Plastic bags continue to be a focus for state legislatures this year, but actions taken diverge dramatically. Recent movement includes one state aiming to ban plastic bag use, as another prohibits that possibility altogether.
Lawmakers in Iowa have banned local governments from enacting prohibitions on single-use plastic bags. The Des Moines Register reports the measure was included in a wider legislative effort to limit local control over certain issues, and it was signed into law by the state’s governor late last month. Iowa is the eighth state to enact a state preemption on local bag bans, according to the newspaper.
But as Iowa clamps down on bag restrictions, Vermont continues discussing the opposite tactic.
H. 105 would prohibit retail locations around the Green Mountain State from providing single-use carryout bags made of paper or plastic unless they meet certain standards of recycled content and recyclability. Retailers would be allowed to provide reusable or compostable bags to customers, and definitions of both attributes are included in the bill’s language.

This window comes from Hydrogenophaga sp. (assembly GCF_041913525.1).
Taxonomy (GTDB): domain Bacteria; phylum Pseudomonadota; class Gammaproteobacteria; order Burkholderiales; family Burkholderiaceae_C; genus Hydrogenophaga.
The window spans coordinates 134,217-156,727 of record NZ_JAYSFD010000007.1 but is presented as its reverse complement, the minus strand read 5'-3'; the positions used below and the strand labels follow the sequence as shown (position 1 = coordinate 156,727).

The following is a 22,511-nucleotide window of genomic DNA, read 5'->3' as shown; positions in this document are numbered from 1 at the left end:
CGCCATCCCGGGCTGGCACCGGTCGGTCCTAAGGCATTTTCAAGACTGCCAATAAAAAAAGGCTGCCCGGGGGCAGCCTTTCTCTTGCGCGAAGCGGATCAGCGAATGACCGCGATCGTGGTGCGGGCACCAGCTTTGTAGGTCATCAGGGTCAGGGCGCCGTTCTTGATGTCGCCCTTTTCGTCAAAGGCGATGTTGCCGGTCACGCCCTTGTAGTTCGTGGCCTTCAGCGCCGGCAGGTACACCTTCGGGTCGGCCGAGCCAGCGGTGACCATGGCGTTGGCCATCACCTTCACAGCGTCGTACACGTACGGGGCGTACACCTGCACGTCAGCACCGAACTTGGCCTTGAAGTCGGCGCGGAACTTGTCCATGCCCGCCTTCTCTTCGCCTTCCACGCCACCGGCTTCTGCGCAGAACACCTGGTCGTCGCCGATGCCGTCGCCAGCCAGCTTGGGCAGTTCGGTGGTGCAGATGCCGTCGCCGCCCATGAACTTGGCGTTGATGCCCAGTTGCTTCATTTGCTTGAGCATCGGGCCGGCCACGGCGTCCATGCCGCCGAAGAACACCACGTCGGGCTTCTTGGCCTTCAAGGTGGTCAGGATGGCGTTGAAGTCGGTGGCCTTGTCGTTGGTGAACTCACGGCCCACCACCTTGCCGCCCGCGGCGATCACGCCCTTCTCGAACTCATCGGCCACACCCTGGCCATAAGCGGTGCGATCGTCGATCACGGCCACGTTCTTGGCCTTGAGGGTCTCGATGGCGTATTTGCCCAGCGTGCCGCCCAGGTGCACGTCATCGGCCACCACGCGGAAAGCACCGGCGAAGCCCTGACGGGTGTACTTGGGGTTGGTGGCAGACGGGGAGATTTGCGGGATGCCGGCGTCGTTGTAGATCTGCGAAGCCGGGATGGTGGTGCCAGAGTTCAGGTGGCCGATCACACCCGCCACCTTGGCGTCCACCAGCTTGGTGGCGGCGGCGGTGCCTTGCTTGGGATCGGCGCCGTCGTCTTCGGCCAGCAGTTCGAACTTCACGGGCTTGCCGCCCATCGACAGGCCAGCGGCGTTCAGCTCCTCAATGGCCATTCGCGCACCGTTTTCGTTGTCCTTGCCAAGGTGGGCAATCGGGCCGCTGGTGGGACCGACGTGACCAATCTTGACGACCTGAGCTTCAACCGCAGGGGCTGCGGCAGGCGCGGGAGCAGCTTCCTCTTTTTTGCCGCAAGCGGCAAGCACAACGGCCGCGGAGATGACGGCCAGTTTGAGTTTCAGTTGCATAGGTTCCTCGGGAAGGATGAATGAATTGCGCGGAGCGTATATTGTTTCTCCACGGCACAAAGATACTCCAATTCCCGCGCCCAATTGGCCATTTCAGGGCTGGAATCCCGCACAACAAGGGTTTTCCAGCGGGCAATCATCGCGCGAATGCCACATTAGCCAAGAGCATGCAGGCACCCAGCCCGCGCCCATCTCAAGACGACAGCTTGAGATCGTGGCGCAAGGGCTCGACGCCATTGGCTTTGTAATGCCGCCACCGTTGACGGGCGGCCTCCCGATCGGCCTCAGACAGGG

The other bag bill, H. 88, would charge consumers 10 cents per disposable bag at all retail establishments. The money would be deposited into the state’s general fund.
The Burlington Free Press recently profiled both legislative efforts, reporting they were spurred by plastic bags contaminating the recycling stream. Many single-use bags can be returned for recycling at grocery stores, but residents still end up trying to recycle them in the curbside system.
The newspaper reports disposable bags (both paper and plastic) contribute about 3.6 million pounds to Vermont’s waste stream.
Both bills were introduced in January and sent to the House Committee on Natural Resources, Fish and Wildlife. The ban bill has received consistent discussion, whereas the fee-oriented legislation only received an initial hearing when it arrived in committee.